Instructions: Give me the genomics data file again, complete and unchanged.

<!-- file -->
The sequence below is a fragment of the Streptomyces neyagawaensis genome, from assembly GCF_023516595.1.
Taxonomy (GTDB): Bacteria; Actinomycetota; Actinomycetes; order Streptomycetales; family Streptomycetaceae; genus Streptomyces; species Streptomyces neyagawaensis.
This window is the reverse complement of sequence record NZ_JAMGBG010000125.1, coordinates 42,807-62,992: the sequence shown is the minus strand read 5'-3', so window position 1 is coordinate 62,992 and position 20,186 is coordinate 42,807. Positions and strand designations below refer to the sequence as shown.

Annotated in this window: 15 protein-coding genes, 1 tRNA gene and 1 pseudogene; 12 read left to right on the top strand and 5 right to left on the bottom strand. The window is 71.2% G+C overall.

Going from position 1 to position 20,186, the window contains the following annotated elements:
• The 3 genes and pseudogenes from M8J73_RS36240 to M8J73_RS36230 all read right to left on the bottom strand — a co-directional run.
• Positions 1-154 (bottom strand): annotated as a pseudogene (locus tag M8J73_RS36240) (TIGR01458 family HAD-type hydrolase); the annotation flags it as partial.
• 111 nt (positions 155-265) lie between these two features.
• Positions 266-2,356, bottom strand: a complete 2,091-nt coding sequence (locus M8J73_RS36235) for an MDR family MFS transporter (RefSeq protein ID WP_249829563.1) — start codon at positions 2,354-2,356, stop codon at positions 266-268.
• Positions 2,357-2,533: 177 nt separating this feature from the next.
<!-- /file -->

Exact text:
The sequence below is a fragment of the Streptomyces neyagawaensis genome, from assembly GCF_023516595.1.
Taxonomy (GTDB): Bacteria; Actinomycetota; Actinomycetes; order Streptomycetales; family Streptomycetaceae; genus Streptomyces; species Streptomyces neyagawaensis.
This window is the reverse complement of sequence record NZ_JAMGBG010000125.1, coordinates 42,807-62,992: the sequence shown is the minus strand read 5'-3', so window position 1 is coordinate 62,992 and position 20,186 is coordinate 42,807. Positions and strand designations below refer to the sequence as shown.

Annotated in this window: 15 protein-coding genes, 1 tRNA gene and 1 pseudogene; 12 read left to right on the top strand and 5 right to left on the bottom strand. The window is 71.2% G+C overall.

Going from position 1 to position 20,186, the window contains the following annotated elements:
• The 3 genes and pseudogenes from M8J73_RS36240 to M8J73_RS36230 all read right to left on the bottom strand — a co-directional run.
• Positions 1-154 (bottom strand): annotated as a pseudogene (locus tag M8J73_RS36240) (TIGR01458 family HAD-type hydrolase); the annotation flags it as partial.
• 111 nt (positions 155-265) lie between these two features.
• Positions 266-2,356, bottom strand: a complete 2,091-nt coding sequence (locus M8J73_RS36235) for an MDR family MFS transporter (RefSeq protein ID WP_249829563.1) — start codon at positions 2,354-2,356, stop codon at positions 266-268.
• Positions 2,357-2,533: 177 nt separating this feature from the next.